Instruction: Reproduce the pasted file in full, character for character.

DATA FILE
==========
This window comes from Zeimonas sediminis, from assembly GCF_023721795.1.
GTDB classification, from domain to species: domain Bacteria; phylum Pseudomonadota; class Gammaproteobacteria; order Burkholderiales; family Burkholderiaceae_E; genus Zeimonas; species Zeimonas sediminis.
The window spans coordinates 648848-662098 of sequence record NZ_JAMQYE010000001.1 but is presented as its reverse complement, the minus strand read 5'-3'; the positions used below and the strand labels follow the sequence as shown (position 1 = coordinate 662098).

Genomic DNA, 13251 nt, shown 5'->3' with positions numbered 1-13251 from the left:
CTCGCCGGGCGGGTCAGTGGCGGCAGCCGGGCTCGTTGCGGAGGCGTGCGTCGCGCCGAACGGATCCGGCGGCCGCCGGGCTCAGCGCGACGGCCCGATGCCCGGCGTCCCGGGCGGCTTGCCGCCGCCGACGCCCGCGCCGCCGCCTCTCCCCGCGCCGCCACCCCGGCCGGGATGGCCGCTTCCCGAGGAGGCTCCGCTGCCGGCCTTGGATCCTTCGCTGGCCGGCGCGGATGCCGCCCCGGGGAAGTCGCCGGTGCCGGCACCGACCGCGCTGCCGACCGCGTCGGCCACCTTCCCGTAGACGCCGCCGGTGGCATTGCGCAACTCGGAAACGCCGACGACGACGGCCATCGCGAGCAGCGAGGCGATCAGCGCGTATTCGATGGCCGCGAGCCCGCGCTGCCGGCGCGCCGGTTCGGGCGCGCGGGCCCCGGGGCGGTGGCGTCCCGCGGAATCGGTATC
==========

This window comes from Zeimonas sediminis, from assembly GCF_023721795.1.
GTDB classification, from domain to species: domain Bacteria; phylum Pseudomonadota; class Gammaproteobacteria; order Burkholderiales; family Burkholderiaceae_E; genus Zeimonas; species Zeimonas sediminis.
The window spans coordinates 648848-662098 of sequence record NZ_JAMQYE010000001.1 but is presented as its reverse complement, the minus strand read 5'-3'; the positions used below and the strand labels follow the sequence as shown (position 1 = coordinate 662098).

Genomic DNA, 13251 nt, shown 5'->3' with positions numbered 1-13251 from the left:
CTCGCCGGGCGGGTCAGTGGCGGCAGCCGGGCTCGTTGCGGAGGCGTGCGTCGCGCCGAACGGATCCGGCGGCCGCCGGGCTCAGCGCGACGGCCCGATGCCCGGCGTCCCGGGCGGCTTGCCGCCGCCGACGCCCGCGCCGCCGCCTCTCCCCGCGCCGCCACCCCGGCCGGGATGGCCGCTTCCCGAGGAGGCTCCGCTGCCGGCCTTGGATCCTTCGCTGGCCGGCGCGGATGCCGCCCCGGGGAAGTCGCCGGTGCCGGCACCGACCGCGCTGCCGACCGCGTCGGCCACCTTCCCGTAGACGCCGCCGGTGGCATTGCGCAACTCGGAAACGCCGACGACGACGGCCATCGCGAGCAGCGAGGCGATCAGCGCGTATTCGATGGCCGCGAGCCCGCGCTGCCGGCGCGCCGGTTCGGGCGCGCGGGCCCCGGGGCGGTGGCGTCCCGCGGAATCGGTATC